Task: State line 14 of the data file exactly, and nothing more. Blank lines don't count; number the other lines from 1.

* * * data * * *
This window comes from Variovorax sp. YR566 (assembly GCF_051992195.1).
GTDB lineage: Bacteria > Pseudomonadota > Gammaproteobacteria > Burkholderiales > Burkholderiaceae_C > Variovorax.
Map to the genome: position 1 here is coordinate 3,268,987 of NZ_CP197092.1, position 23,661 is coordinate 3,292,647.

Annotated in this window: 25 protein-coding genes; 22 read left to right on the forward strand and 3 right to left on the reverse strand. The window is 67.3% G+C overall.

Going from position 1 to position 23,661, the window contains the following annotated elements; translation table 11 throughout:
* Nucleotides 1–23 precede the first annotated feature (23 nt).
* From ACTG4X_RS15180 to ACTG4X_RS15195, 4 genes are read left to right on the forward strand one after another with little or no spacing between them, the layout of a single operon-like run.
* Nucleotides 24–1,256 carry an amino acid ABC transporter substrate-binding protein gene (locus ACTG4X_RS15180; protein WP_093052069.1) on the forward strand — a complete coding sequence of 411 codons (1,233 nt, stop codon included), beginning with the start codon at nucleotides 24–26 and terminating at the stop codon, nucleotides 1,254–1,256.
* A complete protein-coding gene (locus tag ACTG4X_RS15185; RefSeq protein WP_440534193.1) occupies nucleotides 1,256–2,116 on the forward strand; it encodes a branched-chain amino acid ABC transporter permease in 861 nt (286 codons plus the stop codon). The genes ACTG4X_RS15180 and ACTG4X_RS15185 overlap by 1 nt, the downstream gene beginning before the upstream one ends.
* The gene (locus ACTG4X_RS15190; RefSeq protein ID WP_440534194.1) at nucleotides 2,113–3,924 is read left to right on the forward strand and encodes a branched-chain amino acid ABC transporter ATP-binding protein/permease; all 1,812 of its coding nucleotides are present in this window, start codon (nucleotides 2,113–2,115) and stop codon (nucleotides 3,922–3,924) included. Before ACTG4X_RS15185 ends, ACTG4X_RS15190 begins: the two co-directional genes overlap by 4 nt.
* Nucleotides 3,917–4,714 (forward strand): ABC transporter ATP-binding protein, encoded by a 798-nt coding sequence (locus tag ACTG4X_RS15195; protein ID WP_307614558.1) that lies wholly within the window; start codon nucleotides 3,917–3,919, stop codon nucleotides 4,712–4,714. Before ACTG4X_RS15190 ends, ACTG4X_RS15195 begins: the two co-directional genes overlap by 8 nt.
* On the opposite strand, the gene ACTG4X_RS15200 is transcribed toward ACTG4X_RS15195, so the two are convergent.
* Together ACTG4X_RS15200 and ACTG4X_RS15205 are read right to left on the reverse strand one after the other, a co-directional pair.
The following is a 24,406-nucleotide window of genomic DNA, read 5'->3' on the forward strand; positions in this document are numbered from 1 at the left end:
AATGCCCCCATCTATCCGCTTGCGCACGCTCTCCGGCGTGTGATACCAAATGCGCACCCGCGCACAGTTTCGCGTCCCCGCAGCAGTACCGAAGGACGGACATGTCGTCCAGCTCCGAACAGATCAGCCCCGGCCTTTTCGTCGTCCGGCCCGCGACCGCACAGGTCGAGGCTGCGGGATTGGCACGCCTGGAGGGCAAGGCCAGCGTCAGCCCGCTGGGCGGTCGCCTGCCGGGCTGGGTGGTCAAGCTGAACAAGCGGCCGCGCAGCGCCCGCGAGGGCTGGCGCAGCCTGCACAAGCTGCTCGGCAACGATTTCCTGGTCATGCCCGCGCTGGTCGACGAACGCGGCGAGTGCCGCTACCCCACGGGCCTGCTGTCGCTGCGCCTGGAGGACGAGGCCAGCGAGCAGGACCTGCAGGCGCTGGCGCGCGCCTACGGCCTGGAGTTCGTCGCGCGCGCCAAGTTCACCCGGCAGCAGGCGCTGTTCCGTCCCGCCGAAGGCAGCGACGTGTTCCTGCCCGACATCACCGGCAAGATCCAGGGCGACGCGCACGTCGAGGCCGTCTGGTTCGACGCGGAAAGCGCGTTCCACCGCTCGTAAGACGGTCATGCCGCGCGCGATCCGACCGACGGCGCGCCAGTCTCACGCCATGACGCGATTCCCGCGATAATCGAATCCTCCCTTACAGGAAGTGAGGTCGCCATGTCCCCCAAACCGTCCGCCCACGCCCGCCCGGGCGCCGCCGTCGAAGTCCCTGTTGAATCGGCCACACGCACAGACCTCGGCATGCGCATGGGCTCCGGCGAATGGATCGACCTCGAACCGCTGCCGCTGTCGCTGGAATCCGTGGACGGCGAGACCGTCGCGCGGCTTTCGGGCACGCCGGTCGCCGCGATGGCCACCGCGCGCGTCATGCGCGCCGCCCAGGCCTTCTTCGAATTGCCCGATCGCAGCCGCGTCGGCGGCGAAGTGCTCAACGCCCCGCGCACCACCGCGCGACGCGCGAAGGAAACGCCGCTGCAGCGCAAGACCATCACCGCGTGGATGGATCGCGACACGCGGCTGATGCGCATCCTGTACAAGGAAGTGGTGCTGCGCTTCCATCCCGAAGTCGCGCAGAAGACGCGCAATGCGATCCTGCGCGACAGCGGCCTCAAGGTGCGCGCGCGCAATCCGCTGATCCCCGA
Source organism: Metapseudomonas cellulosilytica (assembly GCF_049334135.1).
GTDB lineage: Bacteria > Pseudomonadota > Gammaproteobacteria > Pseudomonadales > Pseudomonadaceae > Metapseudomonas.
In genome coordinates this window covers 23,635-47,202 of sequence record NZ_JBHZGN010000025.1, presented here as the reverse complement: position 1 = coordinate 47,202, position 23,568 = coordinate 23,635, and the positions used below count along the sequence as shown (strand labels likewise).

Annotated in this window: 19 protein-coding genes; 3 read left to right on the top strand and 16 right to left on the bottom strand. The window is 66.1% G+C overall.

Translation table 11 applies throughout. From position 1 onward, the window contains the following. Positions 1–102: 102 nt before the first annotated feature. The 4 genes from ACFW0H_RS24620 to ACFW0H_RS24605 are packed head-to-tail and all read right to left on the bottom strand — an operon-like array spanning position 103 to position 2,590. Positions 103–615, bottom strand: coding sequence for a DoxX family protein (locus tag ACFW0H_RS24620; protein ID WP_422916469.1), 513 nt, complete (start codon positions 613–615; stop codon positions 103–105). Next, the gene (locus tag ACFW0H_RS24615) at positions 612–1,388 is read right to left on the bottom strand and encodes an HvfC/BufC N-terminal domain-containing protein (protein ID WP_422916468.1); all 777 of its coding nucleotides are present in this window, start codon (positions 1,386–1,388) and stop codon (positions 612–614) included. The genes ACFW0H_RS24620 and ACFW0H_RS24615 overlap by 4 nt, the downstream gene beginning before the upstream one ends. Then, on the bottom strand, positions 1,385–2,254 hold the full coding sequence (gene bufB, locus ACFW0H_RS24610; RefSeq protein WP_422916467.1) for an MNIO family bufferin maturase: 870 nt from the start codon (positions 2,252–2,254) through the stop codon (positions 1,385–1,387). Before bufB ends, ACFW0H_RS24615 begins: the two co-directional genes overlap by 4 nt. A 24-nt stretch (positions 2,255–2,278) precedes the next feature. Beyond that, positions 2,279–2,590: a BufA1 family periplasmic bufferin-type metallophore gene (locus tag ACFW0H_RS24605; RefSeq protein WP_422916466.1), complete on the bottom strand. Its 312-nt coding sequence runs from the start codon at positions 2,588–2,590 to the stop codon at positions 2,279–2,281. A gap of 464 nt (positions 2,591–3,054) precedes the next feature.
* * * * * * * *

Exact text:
The following is a 24,406-nucleotide window of genomic DNA, read 5'->3' on the forward strand; positions in this document are numbered from 1 at the left end: